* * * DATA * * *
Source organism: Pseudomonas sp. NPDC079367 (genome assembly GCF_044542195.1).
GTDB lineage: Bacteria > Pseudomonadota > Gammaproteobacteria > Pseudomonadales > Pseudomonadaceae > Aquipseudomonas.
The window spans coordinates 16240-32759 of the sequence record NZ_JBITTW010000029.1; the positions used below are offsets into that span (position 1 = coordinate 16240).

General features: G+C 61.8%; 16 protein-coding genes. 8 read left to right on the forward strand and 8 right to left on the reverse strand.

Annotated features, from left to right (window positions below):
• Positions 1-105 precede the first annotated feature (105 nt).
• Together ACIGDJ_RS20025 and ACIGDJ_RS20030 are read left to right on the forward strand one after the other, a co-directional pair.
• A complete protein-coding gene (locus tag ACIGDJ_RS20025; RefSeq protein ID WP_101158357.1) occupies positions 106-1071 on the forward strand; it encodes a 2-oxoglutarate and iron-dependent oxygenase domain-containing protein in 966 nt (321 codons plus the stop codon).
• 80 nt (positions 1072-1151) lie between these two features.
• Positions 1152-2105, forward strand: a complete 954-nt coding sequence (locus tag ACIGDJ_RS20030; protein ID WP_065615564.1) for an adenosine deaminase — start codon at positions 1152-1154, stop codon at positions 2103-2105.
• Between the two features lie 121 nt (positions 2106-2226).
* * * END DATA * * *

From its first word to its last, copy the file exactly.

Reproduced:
Source organism: Pseudomonas sp. NPDC079367 (genome assembly GCF_044542195.1).
GTDB lineage: Bacteria > Pseudomonadota > Gammaproteobacteria > Pseudomonadales > Pseudomonadaceae > Aquipseudomonas.
The window spans coordinates 16240-32759 of the sequence record NZ_JBITTW010000029.1; the positions used below are offsets into that span (position 1 = coordinate 16240).

General features: G+C 61.8%; 16 protein-coding genes. 8 read left to right on the forward strand and 8 right to left on the reverse strand.

Annotated features, from left to right (window positions below):
• Positions 1-105 precede the first annotated feature (105 nt).
• Together ACIGDJ_RS20025 and ACIGDJ_RS20030 are read left to right on the forward strand one after the other, a co-directional pair.
• A complete protein-coding gene (locus tag ACIGDJ_RS20025; RefSeq protein ID WP_101158357.1) occupies positions 106-1071 on the forward strand; it encodes a 2-oxoglutarate and iron-dependent oxygenase domain-containing protein in 966 nt (321 codons plus the stop codon).
• 80 nt (positions 1072-1151) lie between these two features.
• Positions 1152-2105, forward strand: a complete 954-nt coding sequence (locus tag ACIGDJ_RS20030; protein ID WP_065615564.1) for an adenosine deaminase — start codon at positions 1152-1154, stop codon at positions 2103-2105.
• Between the two features lie 121 nt (positions 2106-2226).